movie reviews May 2017

The transfigurationGuardians of the Galaxy vol. 2hounds of lovealien: covenantpirates of the caribbean: Dead Men Tell No Tales

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Pirates of the Caribbean: Dead Men Tell No Tales
Reviewed by Mike Ireland

Pirates of the Caribbean: Dead Men Tell No Tales is a zombie movie. I don't mean a movie about zombies, though there are plenty of zombies — even zombie sharks — on screen. I mean a movie that, like the walking dead, has the outward appearance of life but lacks an active brain, heart or soul.

Like its four increasingly tiresome predecessors, there are pirates a plenty, sword fights galore, naval battles, a hidden MacGuffin with super powers, a larger-than-life villain, and gazillion-dollar CGI effects. Yet rarely has so much frantic motion felt so leaden, so pointless, so dead.

A new bland young couple steps up to take the place of aged-out originators Orlando Bloom and Keira Knightly (who lend cameos to the proceedings; Knightly, just barely). Brenton Thwaites plays Henry Turner, son of Will Turner (Bloom), who believes he can lift his father's curse by finding the fabled Triton of Poseidon. Kaya Scodelario is Carina Smyth, an astronomer whose intelligence and independent nature have landed her in prison, branded a witch. Smyth believes the Triton of Poseidon will help her discover the identity of her long-lost father. It's not long, of course, before their paths cross.

To find the Trident, both require the services of Captain Jack Sparrow (Johnny Depp), the character who, over five films, has grown from a refreshing, off-beat ensemble member to the series' break-out star, seemingly cursed to recycle his popular shtick for eternity.

Like TV's Henry "Fonzie" Winkler, over the years, Depp and his creation have been required to carry an increasingly larger share of the plot with an increasingly codified routine. Ancillary as Sparrow is to this plot, Depp remains front and center, his character basically a collection of "bits": the vaudevillian drunken stagger, the mumbled one-liner, the confused wide-eyed scamper.

Around this weak center revolve additional plot strands existing solely to introduce Javier Bardem as new villain Captain Armando Salazar, a pale, rotting computer-generated zombie pirate who moves in slow, tide-like motions as tendrils of hair float perpetually about his head and black liquid spills from his lips as he speaks. Salazar, for reasons that are neither important nor well explained, wants revenge on Sparrow and has enlisted the services of franchise regular Captain Barbosa. A highlight of the film is the initial appearance of Geoffrey Rush as Barbosa, now living as a pirate of leisure, his cabin walls lined with glittering golden skulls, a jewel-encrusted peg at the end of his leg, and a coiffed do that lends him the appearance of Bert Lahr's Cowardly Lion.

The plot by Jeff Nathanson, who has scripted sequels for the Speed and Rush Hour franchises, offers less character development than segue between the action set pieces, some of which are diverting enough: a bank robbery during which the crew hauls the entire bank building through the narrow streets of town; an execution which puts Sparrow's head at the end of a guillotine spinning wildly out of control.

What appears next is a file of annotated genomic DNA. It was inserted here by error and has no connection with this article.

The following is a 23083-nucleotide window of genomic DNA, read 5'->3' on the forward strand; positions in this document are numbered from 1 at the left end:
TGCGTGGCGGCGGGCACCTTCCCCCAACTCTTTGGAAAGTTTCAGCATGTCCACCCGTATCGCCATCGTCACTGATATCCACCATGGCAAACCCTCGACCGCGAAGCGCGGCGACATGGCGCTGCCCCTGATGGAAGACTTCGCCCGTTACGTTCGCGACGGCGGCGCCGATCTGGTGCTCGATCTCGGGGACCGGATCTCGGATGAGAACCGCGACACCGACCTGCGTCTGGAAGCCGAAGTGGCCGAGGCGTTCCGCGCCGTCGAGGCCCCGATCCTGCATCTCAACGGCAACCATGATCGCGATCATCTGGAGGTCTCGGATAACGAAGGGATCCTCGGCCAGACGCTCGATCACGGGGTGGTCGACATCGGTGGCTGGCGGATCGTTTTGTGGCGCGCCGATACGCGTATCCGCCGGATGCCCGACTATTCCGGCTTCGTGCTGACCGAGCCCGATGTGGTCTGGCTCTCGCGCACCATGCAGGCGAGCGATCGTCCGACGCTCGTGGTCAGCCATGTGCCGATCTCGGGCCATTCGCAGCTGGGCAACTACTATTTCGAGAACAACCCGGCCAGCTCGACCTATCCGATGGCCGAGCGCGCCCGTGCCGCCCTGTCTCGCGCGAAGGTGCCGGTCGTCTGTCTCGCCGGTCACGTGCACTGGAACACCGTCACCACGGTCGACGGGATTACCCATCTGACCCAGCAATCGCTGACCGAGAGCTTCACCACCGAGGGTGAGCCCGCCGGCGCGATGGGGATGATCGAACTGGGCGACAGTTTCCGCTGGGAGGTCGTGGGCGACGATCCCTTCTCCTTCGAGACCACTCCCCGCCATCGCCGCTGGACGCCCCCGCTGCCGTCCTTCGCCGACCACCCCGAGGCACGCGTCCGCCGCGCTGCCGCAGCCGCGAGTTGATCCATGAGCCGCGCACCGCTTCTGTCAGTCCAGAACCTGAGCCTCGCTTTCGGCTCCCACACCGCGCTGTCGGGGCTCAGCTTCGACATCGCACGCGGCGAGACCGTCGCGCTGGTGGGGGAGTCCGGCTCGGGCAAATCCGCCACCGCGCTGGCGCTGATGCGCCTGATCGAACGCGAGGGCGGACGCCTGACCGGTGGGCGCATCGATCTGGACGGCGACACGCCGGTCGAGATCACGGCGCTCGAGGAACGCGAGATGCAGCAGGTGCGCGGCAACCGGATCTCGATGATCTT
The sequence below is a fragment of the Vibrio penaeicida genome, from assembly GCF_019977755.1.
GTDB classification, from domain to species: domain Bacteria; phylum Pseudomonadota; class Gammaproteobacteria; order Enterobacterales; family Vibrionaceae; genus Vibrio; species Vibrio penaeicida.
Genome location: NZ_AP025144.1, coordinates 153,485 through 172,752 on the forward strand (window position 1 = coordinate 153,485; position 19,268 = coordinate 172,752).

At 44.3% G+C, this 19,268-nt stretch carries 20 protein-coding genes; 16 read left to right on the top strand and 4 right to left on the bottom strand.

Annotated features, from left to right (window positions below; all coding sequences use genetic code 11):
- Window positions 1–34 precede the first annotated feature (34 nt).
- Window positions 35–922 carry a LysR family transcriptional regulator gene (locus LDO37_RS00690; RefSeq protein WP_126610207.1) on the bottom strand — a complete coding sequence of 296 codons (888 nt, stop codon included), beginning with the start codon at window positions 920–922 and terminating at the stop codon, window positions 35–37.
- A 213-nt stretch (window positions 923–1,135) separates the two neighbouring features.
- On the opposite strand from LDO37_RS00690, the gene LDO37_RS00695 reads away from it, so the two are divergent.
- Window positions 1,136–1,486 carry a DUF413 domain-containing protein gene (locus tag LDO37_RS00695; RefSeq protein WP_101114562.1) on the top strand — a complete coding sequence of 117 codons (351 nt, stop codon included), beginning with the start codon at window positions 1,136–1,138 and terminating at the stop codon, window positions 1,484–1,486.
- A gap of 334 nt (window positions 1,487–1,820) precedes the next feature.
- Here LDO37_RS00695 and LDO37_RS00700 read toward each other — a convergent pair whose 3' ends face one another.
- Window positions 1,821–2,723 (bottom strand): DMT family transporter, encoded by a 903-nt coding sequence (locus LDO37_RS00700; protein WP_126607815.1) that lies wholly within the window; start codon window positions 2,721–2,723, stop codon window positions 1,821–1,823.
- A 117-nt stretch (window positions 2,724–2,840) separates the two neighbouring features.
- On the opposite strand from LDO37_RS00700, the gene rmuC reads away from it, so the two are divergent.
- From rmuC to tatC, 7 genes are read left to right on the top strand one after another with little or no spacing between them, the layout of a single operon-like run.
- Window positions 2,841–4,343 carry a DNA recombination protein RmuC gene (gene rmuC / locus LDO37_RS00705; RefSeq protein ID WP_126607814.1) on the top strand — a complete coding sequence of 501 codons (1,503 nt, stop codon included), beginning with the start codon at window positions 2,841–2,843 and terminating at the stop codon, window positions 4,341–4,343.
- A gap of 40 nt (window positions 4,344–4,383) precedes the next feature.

It's with the terrestrial set pieces that Swedish co-directors Joachim Rønning and Espen Sandberg seem most comfortable. Strangely, despite their combined experience at the helm of 2012's Kon-Tiki remake, the duo make a mess of the sea battles, the action all but lost amid computer-generated spray, fog, and murky darkness.

By the time Salazar's zombie pirates release the zombie sharks (one of which literally jumps Sparrow's dinghy; take that, Fonzie!), one realizes that Dead Men Tell No Tales is as empty as its characters, shambling mindlessly and mechanically to its predetermined end. (PG-13) Rating: 1.5 (Posted on 05/30/17)

Alien: Covenant
Reviewed by Mike Ireland

In 2012, Ridley Scott returned, after more than 30 years, to helm a prequel to the franchise he had initiated with his iconic sci-fi/horror movie Alien. That film, Prometheus, made it clear that the franchise's creator was no longer particularly interested in the deadly critters he had thrust into our collective psyche but in the larger ontological issues of humanity's engineers and the relationship between creators and their creations. Audiences, by this point accustomed to an increasing focus on the xenomorphs (to the point that the Alien vs., Predator spin-off films virtually relegated humans to spectator status), were largely unimpressed.

Alien: Covenant, then, feels like a reversal of course, a compromise (a covenant, if you will) between creator Scott's high-minded aspirations and Fox Studios' desire to satisfy audiences’ insatiable appetite for those nasty little beasties. The resulting film somewhat awkwardly shoehorns philosophical contemplations of Milton and Shelley (Percy and Mary) into what is essentially an "Alien's Greatest Hits" revue.

From the opening cryptographic title and quotes of Jerry Goldsmith's elegant original score, Alien: Covenant trades in the familiar. A decade after the events of Prometheus (and still a couple of decades before the Nostromo sends a crew down to LV-426), we have another cavernous space vehicle (complete with an onboard computer called Mother and a novelty Drinking Bird), carrying another rag-tag crew who are prematurely awakened from hyper-sleep and lured by a beacon of unknown origin to investigate an uncharted planet only to discover a horseshoe-shaped derelict ship.

Covenant also brings back the critters, lots of critters — critters of all shapes, sizes, colors, and stages of gestation. A facehugger surprises a crewmember that asks to peek inside a large leathery egg. Embryonic xenomorphs burst not only from chests, but also from backs and mouths. Four-legged varieties prowl the wheat fields, and towering two-legged adults make short work of their human prey.